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Religion, Empire, and TortureThe Case of Achaemenian Persia, with a Postscript on Abu Ghraib$
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Bruce Lincoln

Print publication date: 2007

Print ISBN-13: 9780226481968

Published to Chicago Scholarship Online: March 2013

DOI: 10.7208/chicago/9780226481913.001.0001

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Microcosms, Wonders, Paradise

Microcosms, Wonders, Paradise

Chapter:
(p.67) 5 Microcosms, Wonders, Paradise
Source:
Religion, Empire, and Torture
Publisher:
University of Chicago Press
DOI:10.7208/chicago/9780226481913.003.0005

This chapter explains the ideals that the empire pursues, and how it worked to realize them. Zoroastrian myths treat unity as a prime feature of the Wise Lord's original creation. As in the Zoroastrian myths, the construction of historical conflict pits unity against diversity, truth against the Lie, with the empire defending the interests of God, morality, and progress. The throne-bearer relief is a trope of empire and a microcosmic representation of its current political power and geographic expanse. Alongside the throne-bearer image, the Achaemenians had several other favored models that they constructed as microcosmic representations of the empire as world. Achaemenian gardens appeared to complement and parallel the wonder built at Susa. The salvific project that the Wise Lord entrusted to the Achaemenian kings remained incomplete.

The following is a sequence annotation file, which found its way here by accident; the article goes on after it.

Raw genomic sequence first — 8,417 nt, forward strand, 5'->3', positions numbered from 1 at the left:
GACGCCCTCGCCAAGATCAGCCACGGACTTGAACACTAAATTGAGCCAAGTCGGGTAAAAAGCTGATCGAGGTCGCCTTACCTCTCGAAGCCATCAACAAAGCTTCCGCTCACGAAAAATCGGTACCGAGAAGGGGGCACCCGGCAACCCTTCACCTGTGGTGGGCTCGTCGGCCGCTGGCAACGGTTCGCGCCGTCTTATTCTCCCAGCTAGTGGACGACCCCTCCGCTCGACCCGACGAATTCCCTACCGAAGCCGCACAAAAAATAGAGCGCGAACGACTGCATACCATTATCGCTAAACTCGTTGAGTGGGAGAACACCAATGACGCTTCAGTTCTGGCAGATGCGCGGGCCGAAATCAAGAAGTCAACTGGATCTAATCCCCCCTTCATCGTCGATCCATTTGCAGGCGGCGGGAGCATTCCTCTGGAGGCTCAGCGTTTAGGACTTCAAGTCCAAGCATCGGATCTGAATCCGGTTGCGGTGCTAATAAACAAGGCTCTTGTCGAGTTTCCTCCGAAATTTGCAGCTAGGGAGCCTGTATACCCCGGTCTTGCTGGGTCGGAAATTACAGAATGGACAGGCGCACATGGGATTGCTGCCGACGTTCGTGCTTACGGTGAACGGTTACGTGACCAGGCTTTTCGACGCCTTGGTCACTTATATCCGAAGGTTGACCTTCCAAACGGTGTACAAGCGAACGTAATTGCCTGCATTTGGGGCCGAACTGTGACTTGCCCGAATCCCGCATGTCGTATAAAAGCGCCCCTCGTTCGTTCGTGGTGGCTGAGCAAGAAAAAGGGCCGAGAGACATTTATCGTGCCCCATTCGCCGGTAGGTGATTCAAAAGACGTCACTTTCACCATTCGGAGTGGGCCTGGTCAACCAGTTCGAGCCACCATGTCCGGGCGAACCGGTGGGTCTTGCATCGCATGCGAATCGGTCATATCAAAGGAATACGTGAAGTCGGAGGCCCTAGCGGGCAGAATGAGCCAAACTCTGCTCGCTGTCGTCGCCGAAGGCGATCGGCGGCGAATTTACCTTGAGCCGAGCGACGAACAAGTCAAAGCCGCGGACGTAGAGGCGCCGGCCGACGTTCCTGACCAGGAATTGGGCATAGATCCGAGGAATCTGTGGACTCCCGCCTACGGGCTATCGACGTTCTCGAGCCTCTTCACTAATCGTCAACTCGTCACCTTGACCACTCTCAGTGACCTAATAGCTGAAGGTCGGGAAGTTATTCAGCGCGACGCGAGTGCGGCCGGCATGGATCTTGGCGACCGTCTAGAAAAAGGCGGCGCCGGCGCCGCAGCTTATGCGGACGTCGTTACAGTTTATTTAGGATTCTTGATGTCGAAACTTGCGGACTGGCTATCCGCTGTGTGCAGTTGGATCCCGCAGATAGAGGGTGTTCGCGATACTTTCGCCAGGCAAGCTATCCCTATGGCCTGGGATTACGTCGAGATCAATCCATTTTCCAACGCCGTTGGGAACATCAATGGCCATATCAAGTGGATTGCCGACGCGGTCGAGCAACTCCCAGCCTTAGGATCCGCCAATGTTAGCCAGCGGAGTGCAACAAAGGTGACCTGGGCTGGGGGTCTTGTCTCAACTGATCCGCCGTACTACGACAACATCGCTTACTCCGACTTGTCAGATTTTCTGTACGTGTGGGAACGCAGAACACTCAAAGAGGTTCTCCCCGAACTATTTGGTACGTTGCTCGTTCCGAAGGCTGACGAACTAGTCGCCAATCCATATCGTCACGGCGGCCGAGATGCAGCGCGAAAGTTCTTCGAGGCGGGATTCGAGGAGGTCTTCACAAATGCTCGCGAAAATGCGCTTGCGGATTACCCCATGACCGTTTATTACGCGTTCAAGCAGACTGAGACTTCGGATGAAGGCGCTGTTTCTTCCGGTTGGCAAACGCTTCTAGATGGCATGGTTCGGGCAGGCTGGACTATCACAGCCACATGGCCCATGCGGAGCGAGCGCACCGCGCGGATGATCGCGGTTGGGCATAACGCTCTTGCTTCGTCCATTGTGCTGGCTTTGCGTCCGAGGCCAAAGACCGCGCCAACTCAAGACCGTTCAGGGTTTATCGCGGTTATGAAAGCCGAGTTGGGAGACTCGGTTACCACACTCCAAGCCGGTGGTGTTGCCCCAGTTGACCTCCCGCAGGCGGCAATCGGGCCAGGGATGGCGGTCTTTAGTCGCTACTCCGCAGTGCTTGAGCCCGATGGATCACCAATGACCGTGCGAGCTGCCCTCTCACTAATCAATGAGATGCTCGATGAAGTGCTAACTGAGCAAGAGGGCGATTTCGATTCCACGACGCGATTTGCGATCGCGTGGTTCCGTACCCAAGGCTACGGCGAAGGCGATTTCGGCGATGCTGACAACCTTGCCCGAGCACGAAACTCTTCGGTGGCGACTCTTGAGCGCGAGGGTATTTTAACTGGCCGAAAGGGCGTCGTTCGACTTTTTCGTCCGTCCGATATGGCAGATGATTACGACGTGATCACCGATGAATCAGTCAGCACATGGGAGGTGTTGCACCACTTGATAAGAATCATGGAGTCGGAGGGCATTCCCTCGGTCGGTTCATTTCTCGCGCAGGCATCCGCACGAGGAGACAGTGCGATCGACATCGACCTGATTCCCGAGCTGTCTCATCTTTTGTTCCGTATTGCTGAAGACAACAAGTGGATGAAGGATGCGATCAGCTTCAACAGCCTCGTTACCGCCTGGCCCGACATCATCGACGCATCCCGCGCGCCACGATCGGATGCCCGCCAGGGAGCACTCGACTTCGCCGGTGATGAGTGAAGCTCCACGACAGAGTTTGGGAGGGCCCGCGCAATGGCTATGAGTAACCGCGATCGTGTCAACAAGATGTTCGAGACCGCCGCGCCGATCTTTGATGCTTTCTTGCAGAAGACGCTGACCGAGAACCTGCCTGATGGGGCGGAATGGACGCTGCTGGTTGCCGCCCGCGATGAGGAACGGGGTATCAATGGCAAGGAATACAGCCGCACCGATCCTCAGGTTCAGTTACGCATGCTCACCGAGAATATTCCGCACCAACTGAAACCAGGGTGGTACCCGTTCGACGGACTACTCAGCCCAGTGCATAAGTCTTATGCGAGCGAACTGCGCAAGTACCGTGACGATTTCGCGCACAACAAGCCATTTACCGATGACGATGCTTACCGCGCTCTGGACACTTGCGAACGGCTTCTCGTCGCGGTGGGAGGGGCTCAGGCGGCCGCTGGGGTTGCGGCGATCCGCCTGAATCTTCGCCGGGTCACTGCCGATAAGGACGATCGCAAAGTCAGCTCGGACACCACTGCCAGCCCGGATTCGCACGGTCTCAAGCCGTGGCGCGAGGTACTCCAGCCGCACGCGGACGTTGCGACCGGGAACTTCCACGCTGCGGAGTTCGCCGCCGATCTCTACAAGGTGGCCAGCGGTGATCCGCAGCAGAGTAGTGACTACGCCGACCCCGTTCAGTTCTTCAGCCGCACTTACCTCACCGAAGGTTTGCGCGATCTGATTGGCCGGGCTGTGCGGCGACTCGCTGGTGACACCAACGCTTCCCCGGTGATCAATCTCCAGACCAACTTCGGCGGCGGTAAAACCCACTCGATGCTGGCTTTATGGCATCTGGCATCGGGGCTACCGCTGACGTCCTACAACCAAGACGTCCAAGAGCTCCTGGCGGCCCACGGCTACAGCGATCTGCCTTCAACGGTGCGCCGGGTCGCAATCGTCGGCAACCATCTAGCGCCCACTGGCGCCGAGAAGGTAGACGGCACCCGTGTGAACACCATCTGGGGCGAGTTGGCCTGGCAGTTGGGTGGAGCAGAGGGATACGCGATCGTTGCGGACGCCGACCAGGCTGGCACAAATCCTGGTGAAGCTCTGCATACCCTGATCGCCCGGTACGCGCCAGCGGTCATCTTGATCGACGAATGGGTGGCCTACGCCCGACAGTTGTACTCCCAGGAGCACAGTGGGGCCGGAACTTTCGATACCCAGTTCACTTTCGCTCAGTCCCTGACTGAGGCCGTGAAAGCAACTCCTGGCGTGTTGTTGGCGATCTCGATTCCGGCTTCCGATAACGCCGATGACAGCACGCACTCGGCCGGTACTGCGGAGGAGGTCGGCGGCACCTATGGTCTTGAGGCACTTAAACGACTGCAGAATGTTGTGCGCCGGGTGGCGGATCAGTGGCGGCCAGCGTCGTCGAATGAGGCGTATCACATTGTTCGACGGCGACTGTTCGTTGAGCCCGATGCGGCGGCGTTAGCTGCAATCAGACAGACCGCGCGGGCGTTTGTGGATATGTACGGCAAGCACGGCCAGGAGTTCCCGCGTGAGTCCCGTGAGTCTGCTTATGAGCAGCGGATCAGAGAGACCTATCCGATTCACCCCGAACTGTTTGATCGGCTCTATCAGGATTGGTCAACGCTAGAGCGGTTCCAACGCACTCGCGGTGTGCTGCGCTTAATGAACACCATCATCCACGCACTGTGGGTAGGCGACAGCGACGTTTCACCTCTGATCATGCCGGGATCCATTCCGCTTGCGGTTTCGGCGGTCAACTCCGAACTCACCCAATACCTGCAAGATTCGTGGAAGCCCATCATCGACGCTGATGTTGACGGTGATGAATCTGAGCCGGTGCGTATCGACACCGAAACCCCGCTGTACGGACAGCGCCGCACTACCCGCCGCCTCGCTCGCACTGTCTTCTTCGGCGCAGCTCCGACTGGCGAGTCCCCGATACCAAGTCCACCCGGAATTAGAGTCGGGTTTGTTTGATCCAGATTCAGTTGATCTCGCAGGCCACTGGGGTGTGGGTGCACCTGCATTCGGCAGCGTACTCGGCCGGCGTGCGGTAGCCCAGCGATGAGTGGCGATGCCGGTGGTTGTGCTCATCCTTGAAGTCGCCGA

Keywords:   empire, Zoroastrian myths, Wise Lord, God, morality, political power, Achaemenian gardens, Achaemenian kings

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